SketchUp is a popular 3D modeling program used worldwide—by industries, students and hobbyists alike. With it, you can create any number of 2D and 3D models. You can even trace using SketchUp. It doesn’t provide for automatic tracing, but don’t worry—tracing is still possible.
Scan2CAD has put together a guide showing you how you can trace using SketchUp ready for use in the program. We’ve even included alternative ways to trace an image for SketchUp or CAD/CNC. Plus, get a free download of Scan2CAD.
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Video Tutorial: Automatically Tracing an Image for SketchUp
First, let’s jump right into a video tutorial showing you how to use Scan2CAD to automatically convert your images for SketchUp.
What is tracing?
As you may already know, tracing—or vectorization—is the process of converting a raster image to a vector image. It can be done through manual or automatic tracing.
- Manual tracing is completed by drawing over a raster image with a mouse. You could also make use of a tablet and graphics pen for a more hands-on approach.
- Automatic tracing is completed with conversion software. It detects shapes and lines in your raster and draws over them with vector entities.
If you’re not pressed for time, manual tracing can be very beneficial. You don’t have to use high quality raster images, because, unlike conversion software, you know and understand the image. Alternatively, if time is of the essence, you can opt for the speedier process of automatic tracing. Converters like Scan2CAD can enact the process in a matter of seconds, as opposed to hours.[gif was here]
Vectorization is a vital process in industries like graphic design and engineering. Vector images, unlike rasters, allow for masses of crucial data to be attached to each element of an image. Additionally, they are infinitely scalable. This means you can display them at any size without loss of quality.
Another key advantage of using vectors is that you can easily edit each individual object within a vector image. You can even reuse them when creating new designs. It’s also possible to scan and trace old paper technical drawings, allowing to use the resulting vector output in CAD software.
For more information, check out raster versus vector.
SketchUp—formerly Google Sketchup—is a 3D modeling program that can be used in a range of fields, from architecture to mechanical engineering to video game design. It’s available as freeware with SketchUp Make and a paid version with SketchUp Pro. It comes with 3D Warehouse—an online library—which provides free model assemblies like windows and vehicles which users can then share and use.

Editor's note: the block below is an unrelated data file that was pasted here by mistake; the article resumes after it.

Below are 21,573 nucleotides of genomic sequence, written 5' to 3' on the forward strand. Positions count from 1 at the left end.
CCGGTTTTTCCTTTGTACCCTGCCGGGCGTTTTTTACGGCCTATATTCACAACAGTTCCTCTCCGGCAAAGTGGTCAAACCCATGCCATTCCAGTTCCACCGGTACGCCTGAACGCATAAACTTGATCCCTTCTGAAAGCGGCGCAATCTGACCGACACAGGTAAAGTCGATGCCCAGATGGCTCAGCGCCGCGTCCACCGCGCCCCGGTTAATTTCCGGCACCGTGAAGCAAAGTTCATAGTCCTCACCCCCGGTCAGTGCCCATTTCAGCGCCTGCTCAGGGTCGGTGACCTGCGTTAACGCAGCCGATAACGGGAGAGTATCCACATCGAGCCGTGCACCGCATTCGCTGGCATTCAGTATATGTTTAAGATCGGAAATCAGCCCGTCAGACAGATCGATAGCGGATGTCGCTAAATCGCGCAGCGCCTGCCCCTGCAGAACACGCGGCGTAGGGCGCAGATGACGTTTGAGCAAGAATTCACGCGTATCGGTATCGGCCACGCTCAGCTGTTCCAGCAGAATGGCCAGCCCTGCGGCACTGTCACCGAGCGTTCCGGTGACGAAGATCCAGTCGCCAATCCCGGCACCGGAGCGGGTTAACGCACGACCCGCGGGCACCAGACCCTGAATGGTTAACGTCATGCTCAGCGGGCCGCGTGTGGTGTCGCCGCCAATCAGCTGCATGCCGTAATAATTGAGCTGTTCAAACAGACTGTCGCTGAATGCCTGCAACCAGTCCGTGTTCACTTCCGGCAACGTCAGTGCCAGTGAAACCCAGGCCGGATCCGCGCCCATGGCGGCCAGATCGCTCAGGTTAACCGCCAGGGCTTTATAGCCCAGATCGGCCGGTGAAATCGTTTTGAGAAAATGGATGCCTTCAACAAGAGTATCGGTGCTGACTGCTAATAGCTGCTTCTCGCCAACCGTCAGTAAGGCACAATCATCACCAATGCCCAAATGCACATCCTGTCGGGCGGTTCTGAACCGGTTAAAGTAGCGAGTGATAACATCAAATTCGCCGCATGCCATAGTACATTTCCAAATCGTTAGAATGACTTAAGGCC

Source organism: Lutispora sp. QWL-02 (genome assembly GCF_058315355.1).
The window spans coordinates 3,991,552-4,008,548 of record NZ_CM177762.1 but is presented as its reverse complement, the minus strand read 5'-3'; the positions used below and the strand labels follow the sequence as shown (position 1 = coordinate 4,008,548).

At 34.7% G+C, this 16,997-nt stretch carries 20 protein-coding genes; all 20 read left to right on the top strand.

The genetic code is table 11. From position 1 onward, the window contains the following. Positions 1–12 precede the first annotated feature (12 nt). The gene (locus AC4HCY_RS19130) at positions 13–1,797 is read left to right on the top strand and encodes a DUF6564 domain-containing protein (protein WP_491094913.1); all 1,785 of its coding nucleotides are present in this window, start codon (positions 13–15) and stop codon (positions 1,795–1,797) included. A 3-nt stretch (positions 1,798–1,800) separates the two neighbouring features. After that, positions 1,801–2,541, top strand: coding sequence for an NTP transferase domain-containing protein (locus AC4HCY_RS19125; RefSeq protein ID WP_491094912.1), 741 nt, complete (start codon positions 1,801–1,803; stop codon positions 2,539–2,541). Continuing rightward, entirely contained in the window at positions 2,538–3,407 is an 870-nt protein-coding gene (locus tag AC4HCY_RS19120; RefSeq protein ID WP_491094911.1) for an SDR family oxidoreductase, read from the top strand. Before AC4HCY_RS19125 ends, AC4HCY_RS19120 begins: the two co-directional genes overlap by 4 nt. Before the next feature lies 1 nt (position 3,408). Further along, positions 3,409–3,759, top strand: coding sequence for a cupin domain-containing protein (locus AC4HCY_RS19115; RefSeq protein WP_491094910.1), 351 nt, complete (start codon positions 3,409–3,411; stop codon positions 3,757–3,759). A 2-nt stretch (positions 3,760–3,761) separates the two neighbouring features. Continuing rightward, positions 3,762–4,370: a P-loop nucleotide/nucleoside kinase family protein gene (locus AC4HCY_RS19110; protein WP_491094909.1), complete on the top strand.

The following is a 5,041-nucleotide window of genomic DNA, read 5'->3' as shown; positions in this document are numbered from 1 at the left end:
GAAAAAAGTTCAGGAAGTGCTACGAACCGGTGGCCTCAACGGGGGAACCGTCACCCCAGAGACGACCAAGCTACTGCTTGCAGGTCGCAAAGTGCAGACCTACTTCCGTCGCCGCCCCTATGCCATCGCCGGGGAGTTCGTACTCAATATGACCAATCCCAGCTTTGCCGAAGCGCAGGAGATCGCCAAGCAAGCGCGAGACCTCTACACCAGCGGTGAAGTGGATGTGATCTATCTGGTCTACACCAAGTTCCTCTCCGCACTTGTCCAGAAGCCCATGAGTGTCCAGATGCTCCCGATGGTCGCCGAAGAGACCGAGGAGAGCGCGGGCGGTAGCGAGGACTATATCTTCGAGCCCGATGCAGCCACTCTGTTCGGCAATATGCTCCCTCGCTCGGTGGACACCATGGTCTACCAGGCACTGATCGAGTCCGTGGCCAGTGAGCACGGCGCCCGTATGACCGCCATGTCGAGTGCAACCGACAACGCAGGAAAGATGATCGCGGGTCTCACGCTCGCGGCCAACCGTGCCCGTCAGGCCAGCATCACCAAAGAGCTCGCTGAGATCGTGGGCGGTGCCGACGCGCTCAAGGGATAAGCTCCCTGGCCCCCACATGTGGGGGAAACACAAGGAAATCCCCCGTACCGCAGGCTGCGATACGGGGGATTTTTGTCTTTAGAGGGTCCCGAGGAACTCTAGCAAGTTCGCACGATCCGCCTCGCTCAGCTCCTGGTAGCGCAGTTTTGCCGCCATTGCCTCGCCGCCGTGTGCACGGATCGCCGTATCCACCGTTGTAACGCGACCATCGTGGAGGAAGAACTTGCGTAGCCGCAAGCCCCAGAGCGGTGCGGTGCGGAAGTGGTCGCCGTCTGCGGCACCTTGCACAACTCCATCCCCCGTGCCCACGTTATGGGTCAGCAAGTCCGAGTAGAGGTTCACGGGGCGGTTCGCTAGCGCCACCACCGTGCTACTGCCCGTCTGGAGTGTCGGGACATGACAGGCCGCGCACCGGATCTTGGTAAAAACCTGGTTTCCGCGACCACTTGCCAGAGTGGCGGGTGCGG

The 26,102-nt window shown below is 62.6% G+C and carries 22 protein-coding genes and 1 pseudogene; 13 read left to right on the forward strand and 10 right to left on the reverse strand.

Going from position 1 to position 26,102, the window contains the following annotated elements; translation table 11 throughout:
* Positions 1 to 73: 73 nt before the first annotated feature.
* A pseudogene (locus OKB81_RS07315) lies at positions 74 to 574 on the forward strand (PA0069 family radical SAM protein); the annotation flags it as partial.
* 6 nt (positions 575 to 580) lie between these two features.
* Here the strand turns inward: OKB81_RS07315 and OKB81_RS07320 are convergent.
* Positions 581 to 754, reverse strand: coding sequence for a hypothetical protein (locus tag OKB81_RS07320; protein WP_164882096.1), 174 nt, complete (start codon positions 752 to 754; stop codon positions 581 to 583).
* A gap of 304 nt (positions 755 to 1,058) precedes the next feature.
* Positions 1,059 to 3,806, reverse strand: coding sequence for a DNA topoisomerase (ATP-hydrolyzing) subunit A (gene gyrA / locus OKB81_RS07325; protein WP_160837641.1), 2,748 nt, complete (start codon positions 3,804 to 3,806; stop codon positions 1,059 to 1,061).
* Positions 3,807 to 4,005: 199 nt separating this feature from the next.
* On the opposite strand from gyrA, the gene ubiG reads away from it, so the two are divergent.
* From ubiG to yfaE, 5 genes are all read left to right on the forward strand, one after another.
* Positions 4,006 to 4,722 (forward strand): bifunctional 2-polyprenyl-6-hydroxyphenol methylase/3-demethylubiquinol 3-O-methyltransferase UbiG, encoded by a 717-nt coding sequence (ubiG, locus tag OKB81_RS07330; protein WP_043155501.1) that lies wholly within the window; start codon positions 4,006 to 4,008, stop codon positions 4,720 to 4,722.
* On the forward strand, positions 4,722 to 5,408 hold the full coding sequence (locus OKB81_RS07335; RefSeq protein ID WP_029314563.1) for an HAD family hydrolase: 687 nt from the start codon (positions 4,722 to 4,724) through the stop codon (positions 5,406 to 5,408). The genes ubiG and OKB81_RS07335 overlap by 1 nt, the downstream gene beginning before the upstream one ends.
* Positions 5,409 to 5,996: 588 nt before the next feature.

Its learning curve isn’t too steep, so most people can pick it up quickly enough. While the Pro version comes with more capabilities, you can quite easily get away with just using the free version.
Tracing using SketchUp
If you’re a fan of working with SketchUp, you might have wondered if it was possible to use it for tracing. The answer is yes—it is possible to manually trace an image in SketchUp. The video below for example, shows how to trace a portion of a bridge expansion joint using SketchUp:
- Import your image into SketchUp. Click File > Import. The size of the image doesn’t matter—you can alter its scale at the end. You can also zoom in if you need a better look at the image.
- Use a bright or noticeable color. Pick the color of your trace before you start; make sure it’s bright so that you can see it over your image. Head to Window > Styles > Profile.
- Trace over your image. Use drawing tools such as line and arc. Zoom into the image to get it as accurate as you can.
- Move the trace. Once you’ve completed the trace, you can select the lines to move it away from the original image.
- Alter the scale. The scale can then be altered so that it’s more accurate or to your liking.
Limitations and alternative methods
It can be time-consuming to trace using SketchUp, particularly if your image is complex. CAD drawings, for example, contain a variety of shapes, line types and text. Fortunately, there are alternate methods.
You could quite easily vectorize using Illustrator and export the vector paths to a DWG or DXF format, which you can then open and use in SketchUp. If you’re pressed for time, this would be a more viable method, because it involves automatic tracing. You can also do this with software like CorelDRAW and Inkscape.
But what if you’re looking for a specialized approach? CAD drawings are like fingerprints—each one is unique and, as such, requires a similarly unique conversion solution that takes different variables into consideration. This is where Scan2CAD—the ultimate vectorization software—comes in.
Why choose Scan2CAD?
Scan2CAD specializes primarily in the conversion of technical drawings to editable vector images. With its vectorization settings, users can convert different types of drawings using pre-programmed variables. This means that you get a conversion that’s especially suited to your image type—whether you’re converting contour maps, mechanical drawings or images for CNC—in a matter of seconds. You could then quite easily use the output vector in SketchUp or a CAD program of your choosing.
Using Scan2CAD’s raster and vector editing suite, you can avoid common image issues and optimize your image to give you the best possible output. We even have a variety of raster effects and a raster quality checklist that users can take advantage of to fix any problems. And that’s not all. Smart OCR enables users to train the software to recognize new fonts or handwriting. And if time isn’t on your side, you can make use of batch processing to automate the conversion of hundreds of files at once.
Interested? Try out Scan2CAD in a free 14-day trial with absolutely no limitations. That means you don’t have to worry about watermarks or limited conversions. Click on the button below to get started today.